|Being a scrum master is hard.|
Dealing with Sleep –Agile teams work anywhere in the world, and if you are a large corporation, any software solution requires an off-shore team. Development teams are located in India, Northern Ireland, and Russia. All of these places are numerous time zones away which means to communicate with them you need to be up early in the morning or stay up late.
I have decided to take the early morning route. My day begins at six and ends at three in the afternoon. I am usually in bed by 8:30 PM and the process starts over the next day. This time shifting allows me to deal with the off-shore teams. It also grants me two hours of “me” time to do administrative work and writing before others get into the office.
Working with Others –Servant leadership requires mental toughness because you work with messy people; individuals who don’t follow instructions or won’t take coaching. Each day, I am forced to work with these messy people. It is the most difficult part of my job because I am accountable for these individuals.
Lately, I have punted in this responsibility leaning on my human resources professionals and upper management to deal with these situations. I go about my day attempting to serve as an example to others and trying to be kind. Sometimes, it is all you can do.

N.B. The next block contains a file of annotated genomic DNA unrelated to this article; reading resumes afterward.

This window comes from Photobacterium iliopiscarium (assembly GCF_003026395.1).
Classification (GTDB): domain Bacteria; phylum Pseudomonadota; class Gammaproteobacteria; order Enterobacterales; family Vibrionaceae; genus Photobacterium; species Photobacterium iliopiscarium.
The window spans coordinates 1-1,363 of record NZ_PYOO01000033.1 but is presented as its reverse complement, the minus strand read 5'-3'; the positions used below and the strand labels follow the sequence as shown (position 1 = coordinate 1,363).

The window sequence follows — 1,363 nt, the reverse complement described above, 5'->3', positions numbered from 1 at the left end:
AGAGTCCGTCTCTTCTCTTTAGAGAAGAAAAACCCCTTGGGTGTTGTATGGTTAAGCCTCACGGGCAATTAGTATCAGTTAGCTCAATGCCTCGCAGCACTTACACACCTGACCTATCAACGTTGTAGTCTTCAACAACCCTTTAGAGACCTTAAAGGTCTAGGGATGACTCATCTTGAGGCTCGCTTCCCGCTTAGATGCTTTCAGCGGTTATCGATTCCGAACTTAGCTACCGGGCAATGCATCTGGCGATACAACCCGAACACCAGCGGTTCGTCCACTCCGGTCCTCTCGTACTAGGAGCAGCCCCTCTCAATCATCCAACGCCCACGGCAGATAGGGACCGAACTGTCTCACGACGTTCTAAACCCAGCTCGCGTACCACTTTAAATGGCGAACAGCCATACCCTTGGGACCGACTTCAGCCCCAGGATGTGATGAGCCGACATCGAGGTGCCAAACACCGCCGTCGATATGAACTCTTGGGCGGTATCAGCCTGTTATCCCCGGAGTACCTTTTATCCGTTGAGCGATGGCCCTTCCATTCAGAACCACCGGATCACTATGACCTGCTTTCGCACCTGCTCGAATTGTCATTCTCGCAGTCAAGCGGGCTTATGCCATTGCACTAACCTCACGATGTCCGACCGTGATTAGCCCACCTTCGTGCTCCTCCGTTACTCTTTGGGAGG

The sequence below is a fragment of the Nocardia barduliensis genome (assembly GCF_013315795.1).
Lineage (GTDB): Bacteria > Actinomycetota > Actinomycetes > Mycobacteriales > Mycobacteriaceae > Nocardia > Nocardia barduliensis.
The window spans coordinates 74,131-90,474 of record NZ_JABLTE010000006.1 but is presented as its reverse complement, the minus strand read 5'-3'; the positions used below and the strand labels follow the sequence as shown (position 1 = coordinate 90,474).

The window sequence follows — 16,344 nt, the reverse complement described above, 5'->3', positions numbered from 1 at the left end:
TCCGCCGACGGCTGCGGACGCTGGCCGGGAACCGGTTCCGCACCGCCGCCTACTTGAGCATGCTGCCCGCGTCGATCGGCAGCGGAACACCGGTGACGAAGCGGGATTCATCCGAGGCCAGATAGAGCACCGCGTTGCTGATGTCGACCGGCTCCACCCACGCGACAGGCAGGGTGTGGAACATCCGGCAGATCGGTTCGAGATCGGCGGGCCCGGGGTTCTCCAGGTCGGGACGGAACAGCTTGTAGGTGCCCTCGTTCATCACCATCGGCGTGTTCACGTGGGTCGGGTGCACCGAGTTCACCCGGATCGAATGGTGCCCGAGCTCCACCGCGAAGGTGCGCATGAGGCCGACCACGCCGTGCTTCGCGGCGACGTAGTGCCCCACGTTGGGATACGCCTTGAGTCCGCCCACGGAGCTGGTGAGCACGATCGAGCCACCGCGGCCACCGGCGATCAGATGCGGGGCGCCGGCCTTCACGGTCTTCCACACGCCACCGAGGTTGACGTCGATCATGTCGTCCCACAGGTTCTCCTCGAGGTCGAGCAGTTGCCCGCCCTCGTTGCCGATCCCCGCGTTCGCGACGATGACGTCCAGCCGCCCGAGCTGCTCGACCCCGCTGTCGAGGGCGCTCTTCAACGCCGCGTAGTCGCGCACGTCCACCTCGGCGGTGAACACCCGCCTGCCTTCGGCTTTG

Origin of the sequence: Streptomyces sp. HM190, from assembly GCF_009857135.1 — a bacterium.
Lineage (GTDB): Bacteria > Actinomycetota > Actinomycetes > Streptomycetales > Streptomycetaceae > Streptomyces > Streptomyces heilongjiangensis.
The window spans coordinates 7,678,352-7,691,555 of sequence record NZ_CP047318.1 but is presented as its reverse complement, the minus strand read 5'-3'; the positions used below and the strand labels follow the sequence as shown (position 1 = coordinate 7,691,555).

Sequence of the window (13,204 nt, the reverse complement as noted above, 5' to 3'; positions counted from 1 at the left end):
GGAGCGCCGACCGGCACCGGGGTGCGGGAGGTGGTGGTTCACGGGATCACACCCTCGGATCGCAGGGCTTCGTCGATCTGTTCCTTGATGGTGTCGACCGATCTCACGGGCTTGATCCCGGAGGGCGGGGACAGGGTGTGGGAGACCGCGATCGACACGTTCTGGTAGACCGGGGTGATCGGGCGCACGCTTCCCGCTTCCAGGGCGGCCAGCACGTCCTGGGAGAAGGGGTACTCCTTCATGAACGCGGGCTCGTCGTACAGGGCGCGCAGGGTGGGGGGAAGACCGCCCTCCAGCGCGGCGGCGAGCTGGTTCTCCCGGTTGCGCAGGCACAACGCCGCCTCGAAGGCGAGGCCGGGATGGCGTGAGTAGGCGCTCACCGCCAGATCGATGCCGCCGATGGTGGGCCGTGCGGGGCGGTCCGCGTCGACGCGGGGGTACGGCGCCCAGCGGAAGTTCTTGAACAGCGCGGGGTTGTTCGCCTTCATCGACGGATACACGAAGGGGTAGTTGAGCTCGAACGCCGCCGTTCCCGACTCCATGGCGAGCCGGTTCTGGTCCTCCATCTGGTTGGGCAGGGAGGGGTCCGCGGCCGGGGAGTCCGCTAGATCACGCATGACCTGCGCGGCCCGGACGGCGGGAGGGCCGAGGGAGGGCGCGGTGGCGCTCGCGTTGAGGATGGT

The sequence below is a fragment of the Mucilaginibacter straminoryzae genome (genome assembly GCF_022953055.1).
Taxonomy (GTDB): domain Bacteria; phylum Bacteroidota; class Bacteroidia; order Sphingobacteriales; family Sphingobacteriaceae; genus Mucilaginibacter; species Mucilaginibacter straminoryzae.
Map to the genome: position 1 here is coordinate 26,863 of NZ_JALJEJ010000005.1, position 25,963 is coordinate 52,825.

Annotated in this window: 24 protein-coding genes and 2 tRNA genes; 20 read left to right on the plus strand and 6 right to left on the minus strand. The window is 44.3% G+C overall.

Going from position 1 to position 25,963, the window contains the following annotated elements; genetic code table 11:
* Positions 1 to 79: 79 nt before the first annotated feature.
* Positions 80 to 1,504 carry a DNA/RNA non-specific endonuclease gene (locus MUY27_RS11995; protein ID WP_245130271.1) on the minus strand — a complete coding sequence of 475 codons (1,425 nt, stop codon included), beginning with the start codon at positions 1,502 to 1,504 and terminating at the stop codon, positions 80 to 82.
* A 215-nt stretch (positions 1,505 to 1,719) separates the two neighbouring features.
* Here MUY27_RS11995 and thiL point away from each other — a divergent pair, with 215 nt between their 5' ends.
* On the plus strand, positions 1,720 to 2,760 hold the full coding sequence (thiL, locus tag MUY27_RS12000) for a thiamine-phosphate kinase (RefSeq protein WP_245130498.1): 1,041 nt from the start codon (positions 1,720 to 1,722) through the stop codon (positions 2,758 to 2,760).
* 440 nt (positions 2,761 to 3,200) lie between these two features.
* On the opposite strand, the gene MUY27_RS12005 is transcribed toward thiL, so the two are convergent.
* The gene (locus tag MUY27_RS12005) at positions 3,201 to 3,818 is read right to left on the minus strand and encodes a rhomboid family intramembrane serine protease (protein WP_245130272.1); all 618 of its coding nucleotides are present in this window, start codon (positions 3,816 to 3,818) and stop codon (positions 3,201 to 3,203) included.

Unwinding –The hardest part about working in technology is that your mind is always attempting to solve problems. You may be out of the office, but your mind is still wrapping around that gnarly data issue holding up the project. You are attending a family function, but mentally you are back at the office.
It is why weekends are so important to me. I do not respond to mail from the office or offshore. I try to enjoy lighter activities. Finally, I avoid my computer for a full day. This little bit of unplugging goes a long way.
So these are some of the strategies I have to deal with the emotional stress of being a scrum master. I would like to learn some of your techniques.
Until next time.